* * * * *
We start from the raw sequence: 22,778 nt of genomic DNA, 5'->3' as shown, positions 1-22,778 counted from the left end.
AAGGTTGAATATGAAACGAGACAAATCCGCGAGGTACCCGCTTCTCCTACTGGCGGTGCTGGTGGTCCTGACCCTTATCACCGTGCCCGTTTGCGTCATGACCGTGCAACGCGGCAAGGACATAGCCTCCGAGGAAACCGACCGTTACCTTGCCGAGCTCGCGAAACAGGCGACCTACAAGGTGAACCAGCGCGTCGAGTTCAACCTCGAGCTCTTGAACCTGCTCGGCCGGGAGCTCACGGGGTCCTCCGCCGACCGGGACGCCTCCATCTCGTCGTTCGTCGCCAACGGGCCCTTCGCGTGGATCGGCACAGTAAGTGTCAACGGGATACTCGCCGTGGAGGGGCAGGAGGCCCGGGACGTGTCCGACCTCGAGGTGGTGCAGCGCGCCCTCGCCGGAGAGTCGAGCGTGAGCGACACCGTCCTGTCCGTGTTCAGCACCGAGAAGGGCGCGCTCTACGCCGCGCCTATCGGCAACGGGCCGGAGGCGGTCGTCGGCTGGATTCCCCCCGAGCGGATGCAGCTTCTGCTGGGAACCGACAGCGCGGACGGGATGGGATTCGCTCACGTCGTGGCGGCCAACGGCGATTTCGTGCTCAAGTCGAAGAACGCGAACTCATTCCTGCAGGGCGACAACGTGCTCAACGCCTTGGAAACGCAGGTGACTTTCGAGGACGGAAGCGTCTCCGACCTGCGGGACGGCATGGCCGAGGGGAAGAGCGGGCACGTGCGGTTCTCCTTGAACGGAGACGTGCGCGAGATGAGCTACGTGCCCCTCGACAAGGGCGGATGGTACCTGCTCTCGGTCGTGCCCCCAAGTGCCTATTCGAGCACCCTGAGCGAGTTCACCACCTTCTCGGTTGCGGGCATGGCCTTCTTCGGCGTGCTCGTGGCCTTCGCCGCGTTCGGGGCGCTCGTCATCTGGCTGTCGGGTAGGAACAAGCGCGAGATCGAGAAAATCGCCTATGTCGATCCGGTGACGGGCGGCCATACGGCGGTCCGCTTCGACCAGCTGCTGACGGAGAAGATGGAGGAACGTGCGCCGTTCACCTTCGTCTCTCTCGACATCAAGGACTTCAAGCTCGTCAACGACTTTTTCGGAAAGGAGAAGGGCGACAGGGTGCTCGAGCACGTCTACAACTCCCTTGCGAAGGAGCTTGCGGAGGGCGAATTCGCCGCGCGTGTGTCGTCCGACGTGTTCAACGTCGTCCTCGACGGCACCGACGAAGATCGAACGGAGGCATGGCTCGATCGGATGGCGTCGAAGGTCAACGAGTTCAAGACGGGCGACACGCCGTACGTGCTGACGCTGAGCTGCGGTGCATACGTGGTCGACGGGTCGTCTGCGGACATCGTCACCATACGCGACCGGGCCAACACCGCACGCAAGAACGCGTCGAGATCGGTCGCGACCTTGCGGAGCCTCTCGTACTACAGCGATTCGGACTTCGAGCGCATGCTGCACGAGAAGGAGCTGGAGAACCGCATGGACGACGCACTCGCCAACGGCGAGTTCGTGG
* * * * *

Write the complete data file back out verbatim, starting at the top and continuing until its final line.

We start from the raw sequence: 22,778 nt of genomic DNA, 5'->3' as shown, positions 1-22,778 counted from the left end.
AAGGTTGAATATGAAACGAGACAAATCCGCGAGGTACCCGCTTCTCCTACTGGCGGTGCTGGTGGTCCTGACCCTTATCACCGTGCCCGTTTGCGTCATGACCGTGCAACGCGGCAAGGACATAGCCTCCGAGGAAACCGACCGTTACCTTGCCGAGCTCGCGAAACAGGCGACCTACAAGGTGAACCAGCGCGTCGAGTTCAACCTCGAGCTCTTGAACCTGCTCGGCCGGGAGCTCACGGGGTCCTCCGCCGACCGGGACGCCTCCATCTCGTCGTTCGTCGCCAACGGGCCCTTCGCGTGGATCGGCACAGTAAGTGTCAACGGGATACTCGCCGTGGAGGGGCAGGAGGCCCGGGACGTGTCCGACCTCGAGGTGGTGCAGCGCGCCCTCGCCGGAGAGTCGAGCGTGAGCGACACCGTCCTGTCCGTGTTCAGCACCGAGAAGGGCGCGCTCTACGCCGCGCCTATCGGCAACGGGCCGGAGGCGGTCGTCGGCTGGATTCCCCCCGAGCGGATGCAGCTTCTGCTGGGAACCGACAGCGCGGACGGGATGGGATTCGCTCACGTCGTGGCGGCCAACGGCGATTTCGTGCTCAAGTCGAAGAACGCGAACTCATTCCTGCAGGGCGACAACGTGCTCAACGCCTTGGAAACGCAGGTGACTTTCGAGGACGGAAGCGTCTCCGACCTGCGGGACGGCATGGCCGAGGGGAAGAGCGGGCACGTGCGGTTCTCCTTGAACGGAGACGTGCGCGAGATGAGCTACGTGCCCCTCGACAAGGGCGGATGGTACCTGCTCTCGGTCGTGCCCCCAAGTGCCTATTCGAGCACCCTGAGCGAGTTCACCACCTTCTCGGTTGCGGGCATGGCCTTCTTCGGCGTGCTCGTGGCCTTCGCCGCGTTCGGGGCGCTCGTCATCTGGCTGTCGGGTAGGAACAAGCGCGAGATCGAGAAAATCGCCTATGTCGATCCGGTGACGGGCGGCCATACGGCGGTCCGCTTCGACCAGCTGCTGACGGAGAAGATGGAGGAACGTGCGCCGTTCACCTTCGTCTCTCTCGACATCAAGGACTTCAAGCTCGTCAACGACTTTTTCGGAAAGGAGAAGGGCGACAGGGTGCTCGAGCACGTCTACAACTCCCTTGCGAAGGAGCTTGCGGAGGGCGAATTCGCCGCGCGTGTGTCGTCCGACGTGTTCAACGTCGTCCTCGACGGCACCGACGAAGATCGAACGGAGGCATGGCTCGATCGGATGGCGTCGAAGGTCAACGAGTTCAAGACGGGCGACACGCCGTACGTGCTGACGCTGAGCTGCGGTGCATACGTGGTCGACGGGTCGTCTGCGGACATCGTCACCATACGCGACCGGGCCAACACCGCACGCAAGAACGCGTCGAGATCGGTCGCGACCTTGCGGAGCCTCTCGTACTACAGCGATTCGGACTTCGAGCGCATGCTGCACGAGAAGGAGCTGGAGAACCGCATGGACGACGCACTCGCCAACGGCGAGTTCGTGG